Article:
Nice write up by Claire Atkinson at Broadcasting & Cable:
So more focus will now fall on CBS, both as the lone Hulu holdout among the big four networks and because of the $1.8 billion it paid for CNET.
“My guess is that CBS is going to feel their digital strategy needs to deliver this year because of their CNET acquisitions,” says Dennis Miller, general partner at venture capital firm Spark Capital. “Their individuals are going to be under pressure. We’re just in the first inning of what’s going to be relatively long game.”
CBS, which has held on-again, off-again talks to become part of Hulu, issued a statement following the Disney announcement maintaining its commitment to pursuing its own non-exclusive content partnerships.
CBS may ultimately become a partner, but it has other reasons for maintaining a distance; the desire to make cable operators pay for retransmission of CBS network. One executive with knowledge of talks said, “The money is with retrans today. The question is what’s the value of what’s going on with online video. Retrans is very much top of mind.”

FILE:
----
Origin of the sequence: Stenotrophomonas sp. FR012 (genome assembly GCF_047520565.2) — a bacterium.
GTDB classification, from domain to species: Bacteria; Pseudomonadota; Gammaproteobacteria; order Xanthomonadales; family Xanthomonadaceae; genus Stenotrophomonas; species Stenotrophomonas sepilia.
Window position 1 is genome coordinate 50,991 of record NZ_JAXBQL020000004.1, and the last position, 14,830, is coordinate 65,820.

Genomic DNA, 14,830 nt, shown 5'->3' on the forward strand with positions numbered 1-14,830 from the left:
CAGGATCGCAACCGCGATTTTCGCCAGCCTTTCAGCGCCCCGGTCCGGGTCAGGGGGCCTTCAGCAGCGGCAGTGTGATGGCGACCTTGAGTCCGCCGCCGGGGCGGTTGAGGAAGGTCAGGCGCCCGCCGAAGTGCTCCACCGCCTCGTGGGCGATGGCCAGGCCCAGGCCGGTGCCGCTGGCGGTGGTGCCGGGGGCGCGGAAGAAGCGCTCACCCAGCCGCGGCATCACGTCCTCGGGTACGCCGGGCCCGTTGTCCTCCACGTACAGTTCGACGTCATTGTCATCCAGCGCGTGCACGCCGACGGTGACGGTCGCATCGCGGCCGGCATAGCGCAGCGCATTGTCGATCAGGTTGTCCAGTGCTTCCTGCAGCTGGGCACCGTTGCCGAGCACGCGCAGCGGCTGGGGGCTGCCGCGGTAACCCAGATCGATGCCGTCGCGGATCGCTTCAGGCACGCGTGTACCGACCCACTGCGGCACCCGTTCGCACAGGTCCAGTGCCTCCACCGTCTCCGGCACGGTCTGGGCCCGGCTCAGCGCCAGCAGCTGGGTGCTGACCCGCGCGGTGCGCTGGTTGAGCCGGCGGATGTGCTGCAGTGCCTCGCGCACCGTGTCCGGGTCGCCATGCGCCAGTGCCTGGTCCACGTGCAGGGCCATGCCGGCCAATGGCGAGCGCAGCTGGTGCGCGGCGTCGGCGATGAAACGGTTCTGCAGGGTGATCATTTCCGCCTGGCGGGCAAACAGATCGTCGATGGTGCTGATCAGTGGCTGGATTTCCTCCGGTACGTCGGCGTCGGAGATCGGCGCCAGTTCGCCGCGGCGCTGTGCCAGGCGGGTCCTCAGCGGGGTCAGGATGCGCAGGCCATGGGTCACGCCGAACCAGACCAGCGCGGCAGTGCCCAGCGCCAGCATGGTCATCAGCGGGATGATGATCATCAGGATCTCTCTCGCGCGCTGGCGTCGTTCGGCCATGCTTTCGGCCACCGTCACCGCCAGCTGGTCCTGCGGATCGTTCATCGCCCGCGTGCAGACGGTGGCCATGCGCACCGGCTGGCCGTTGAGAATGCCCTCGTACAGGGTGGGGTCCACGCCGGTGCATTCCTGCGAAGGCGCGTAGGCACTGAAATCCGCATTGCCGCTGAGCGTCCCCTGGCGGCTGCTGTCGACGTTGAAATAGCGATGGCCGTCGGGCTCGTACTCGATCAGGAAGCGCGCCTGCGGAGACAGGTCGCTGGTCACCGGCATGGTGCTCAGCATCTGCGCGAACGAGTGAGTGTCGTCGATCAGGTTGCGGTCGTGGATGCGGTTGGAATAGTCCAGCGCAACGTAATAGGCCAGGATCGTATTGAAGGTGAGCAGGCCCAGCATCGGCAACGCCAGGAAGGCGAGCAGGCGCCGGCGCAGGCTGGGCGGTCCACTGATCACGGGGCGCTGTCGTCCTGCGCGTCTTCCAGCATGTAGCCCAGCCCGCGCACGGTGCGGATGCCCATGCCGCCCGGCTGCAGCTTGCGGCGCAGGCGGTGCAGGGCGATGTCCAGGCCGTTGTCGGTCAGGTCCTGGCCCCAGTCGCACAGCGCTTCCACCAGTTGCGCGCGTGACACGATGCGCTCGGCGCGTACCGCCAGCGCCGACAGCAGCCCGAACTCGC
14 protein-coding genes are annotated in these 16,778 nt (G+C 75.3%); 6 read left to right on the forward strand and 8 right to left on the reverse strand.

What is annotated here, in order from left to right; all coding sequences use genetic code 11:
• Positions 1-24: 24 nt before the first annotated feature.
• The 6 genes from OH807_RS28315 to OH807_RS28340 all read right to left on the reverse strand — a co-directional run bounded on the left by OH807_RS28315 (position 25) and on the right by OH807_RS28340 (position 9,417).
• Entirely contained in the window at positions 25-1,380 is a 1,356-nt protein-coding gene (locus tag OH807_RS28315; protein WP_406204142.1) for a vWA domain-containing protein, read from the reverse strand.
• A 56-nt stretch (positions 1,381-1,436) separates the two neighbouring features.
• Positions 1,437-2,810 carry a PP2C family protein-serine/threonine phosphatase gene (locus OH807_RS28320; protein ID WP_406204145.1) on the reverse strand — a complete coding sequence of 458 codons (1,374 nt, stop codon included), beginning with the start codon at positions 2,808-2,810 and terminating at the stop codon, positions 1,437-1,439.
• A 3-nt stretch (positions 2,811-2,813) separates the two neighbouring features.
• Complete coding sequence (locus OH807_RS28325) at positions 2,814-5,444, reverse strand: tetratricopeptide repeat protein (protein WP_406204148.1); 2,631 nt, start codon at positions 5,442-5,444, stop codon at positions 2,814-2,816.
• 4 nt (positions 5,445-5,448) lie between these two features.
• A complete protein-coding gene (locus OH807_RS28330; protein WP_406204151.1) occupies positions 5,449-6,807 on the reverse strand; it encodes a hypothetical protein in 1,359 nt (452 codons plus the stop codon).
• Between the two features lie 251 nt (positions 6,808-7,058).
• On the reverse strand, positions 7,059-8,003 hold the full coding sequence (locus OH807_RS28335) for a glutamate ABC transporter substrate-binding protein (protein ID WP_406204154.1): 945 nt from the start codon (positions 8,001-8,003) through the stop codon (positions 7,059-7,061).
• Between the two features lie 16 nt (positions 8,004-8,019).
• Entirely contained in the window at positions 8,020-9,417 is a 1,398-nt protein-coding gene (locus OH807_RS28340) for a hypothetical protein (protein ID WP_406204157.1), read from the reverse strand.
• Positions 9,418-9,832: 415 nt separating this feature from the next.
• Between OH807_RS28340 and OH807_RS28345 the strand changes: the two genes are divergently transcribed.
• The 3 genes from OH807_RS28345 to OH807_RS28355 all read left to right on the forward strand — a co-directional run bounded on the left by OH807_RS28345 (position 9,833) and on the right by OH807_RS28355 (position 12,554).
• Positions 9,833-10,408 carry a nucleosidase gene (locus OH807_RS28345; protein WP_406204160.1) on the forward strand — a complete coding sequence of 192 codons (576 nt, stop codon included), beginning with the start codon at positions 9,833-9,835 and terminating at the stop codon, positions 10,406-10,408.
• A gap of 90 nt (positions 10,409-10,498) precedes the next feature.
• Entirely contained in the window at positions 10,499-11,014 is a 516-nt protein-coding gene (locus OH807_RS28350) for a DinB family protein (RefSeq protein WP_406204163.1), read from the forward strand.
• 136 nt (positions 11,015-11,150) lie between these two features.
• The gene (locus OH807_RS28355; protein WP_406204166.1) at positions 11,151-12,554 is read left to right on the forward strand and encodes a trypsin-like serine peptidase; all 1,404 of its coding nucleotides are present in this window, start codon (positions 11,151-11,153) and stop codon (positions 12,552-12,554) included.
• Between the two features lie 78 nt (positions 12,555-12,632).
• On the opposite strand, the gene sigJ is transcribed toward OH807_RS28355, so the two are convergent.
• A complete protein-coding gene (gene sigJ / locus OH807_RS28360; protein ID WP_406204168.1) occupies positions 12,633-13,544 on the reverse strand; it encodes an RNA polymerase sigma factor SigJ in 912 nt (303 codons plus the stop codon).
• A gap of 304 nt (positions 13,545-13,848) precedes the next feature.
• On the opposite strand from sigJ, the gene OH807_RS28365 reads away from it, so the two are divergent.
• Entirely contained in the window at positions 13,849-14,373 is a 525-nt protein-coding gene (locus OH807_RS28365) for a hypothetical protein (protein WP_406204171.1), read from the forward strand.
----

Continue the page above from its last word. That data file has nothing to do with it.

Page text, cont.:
Spark Capital’s Miller says, “Hulu has both surprised and disappointed at the same time.” He gives it credit for growing the brand and becoming the “first viable portal of professional content.” But, he adds, “The commercial load and not selling out their inventory has given pause to the studios as to whether it is a sufficiently compelling model to join and proclaim as the market leader.”